Teenagers will be able to receive a free quad-strain meningococcal vaccine from next year.
The meningococcal A, C W and Y vaccine will be added to the National Immunisation Program from April 2019, with the vaccination made free for students aged 14 to 16 years under a school-based program.
Teens aged 15 to 19 years of age, who have not already received the vaccine in school, will be able to get the jab through an ongoing GP-based catch-up program.
It’s expected more than one million teenagers will receive the free meningococcal A, C, W and Y vaccine under the $52 million program.
Meningococcal is a rare but very serious infection that occurs when meningococcal bacteria from the throat or nose invades the body.
Those lucky enough to survive can suffer devastating long-term effects, including loss of arms and legs, deformed limbs, scars, deafness, blurred vision, learning difficulties and headaches.
There has been a spike in both the number of invasive and fatal meningococcal cases in Australia over recent years.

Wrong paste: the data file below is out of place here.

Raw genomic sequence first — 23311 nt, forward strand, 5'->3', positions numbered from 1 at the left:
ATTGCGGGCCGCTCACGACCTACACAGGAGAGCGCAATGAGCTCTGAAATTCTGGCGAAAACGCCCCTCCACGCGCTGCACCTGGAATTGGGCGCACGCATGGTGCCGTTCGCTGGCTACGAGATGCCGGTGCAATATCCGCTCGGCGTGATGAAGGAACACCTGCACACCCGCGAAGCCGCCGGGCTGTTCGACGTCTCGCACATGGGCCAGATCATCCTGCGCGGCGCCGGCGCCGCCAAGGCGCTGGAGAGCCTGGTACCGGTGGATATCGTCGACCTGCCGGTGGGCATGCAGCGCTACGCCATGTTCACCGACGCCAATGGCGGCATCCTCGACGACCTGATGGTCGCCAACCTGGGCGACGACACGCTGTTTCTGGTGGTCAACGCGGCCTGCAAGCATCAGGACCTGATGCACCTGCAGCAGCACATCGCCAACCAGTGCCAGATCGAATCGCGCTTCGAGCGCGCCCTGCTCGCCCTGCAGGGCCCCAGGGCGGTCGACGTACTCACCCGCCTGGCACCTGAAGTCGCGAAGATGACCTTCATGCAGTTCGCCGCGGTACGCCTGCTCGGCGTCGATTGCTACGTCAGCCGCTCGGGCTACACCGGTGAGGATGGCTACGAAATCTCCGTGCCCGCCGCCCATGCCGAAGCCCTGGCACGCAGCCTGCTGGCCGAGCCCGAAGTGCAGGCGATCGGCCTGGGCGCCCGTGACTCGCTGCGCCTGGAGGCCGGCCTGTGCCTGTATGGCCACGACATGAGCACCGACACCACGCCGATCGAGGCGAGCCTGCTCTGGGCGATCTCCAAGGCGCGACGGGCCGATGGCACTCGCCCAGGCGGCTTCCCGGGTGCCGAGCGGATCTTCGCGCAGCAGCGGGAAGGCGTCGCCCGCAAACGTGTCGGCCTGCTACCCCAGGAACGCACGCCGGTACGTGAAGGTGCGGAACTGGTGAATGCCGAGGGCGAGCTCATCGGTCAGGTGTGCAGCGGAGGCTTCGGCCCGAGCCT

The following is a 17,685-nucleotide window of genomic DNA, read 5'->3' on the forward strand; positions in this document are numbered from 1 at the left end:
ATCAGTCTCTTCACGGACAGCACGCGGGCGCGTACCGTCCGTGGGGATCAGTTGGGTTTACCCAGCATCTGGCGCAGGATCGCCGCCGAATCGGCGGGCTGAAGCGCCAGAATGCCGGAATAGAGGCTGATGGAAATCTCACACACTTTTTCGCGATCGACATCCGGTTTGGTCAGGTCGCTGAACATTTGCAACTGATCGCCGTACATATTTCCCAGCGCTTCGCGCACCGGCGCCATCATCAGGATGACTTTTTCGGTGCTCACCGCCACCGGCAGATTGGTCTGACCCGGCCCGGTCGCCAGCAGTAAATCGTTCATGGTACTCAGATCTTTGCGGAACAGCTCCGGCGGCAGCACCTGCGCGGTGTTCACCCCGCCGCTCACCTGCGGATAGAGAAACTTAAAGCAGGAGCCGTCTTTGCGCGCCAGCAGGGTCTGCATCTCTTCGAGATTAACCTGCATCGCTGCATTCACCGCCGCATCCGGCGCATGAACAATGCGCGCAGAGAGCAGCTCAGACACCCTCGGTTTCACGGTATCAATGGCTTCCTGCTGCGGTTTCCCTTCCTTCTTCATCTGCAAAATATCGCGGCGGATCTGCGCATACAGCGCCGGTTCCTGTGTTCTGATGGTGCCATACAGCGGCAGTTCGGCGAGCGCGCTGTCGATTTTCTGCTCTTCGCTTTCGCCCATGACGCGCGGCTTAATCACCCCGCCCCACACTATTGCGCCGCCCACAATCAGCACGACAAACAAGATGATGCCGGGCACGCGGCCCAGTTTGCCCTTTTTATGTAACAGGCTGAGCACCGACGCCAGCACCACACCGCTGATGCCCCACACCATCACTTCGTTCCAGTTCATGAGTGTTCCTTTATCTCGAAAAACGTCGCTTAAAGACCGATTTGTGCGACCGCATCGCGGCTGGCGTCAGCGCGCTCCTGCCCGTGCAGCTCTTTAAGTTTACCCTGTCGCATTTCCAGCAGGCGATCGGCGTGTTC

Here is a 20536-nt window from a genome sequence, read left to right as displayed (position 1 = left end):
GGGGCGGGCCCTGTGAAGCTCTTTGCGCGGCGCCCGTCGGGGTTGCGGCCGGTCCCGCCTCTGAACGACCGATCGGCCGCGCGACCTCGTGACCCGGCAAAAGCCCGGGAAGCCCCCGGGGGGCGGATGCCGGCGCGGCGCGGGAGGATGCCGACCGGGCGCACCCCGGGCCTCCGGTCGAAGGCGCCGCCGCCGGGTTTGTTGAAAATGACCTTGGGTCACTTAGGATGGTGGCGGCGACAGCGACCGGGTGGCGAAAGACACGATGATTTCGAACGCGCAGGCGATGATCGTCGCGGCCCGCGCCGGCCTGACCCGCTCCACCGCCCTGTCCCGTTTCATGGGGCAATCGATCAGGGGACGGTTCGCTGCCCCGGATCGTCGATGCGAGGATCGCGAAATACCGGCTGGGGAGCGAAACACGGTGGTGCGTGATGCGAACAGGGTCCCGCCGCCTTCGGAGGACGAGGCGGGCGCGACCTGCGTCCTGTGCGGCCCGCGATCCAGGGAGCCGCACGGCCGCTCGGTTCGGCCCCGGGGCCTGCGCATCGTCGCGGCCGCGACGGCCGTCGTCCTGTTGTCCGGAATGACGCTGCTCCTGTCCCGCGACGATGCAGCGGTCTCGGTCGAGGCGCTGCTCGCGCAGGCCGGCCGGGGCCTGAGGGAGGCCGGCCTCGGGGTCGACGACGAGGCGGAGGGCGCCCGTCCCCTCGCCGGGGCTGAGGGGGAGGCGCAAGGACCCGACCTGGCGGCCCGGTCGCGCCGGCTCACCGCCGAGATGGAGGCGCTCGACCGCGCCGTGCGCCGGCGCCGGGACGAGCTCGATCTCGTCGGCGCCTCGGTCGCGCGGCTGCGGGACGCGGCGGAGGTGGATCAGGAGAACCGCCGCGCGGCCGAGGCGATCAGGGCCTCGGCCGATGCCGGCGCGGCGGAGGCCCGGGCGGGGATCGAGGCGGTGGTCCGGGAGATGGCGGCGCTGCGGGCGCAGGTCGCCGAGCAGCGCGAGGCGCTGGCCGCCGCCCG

In 2017, there were 382 cases reported, up from 252 cases in 2016 and 182 cases in 2015.
Deaths associated with meningococcal disease have also risen, with 28 in 2017, compared with 11 deaths in 2016 and 12 deaths in 2015.
“I am absolutely committed to strengthening Australia’s world-class national vaccination program and urge all Australian parents to have their teenagers vaccinated,” federal health minister Greg Hunt said.
The announcement comes after the Pharmaceutical Benefits Advisory Committee (PBAC) advised to list the meningococcal A, C, W and Y vaccine for adolescents.
It also comes after a free ACWY meningococcal vaccine was added to the National Immunisaton Program for 12-month-old children on July 1.
Even though teens now have access to a free ACWY meningococcal vaccine, they aren’t protected against meningococcal B.
Meningococcal Australia has been pushing to have strain B vaccines, currently between $120 and $155 per dose, made available for free.
For more information about the free meningococcal vaccine for teens, visit http://www.health.gov.au/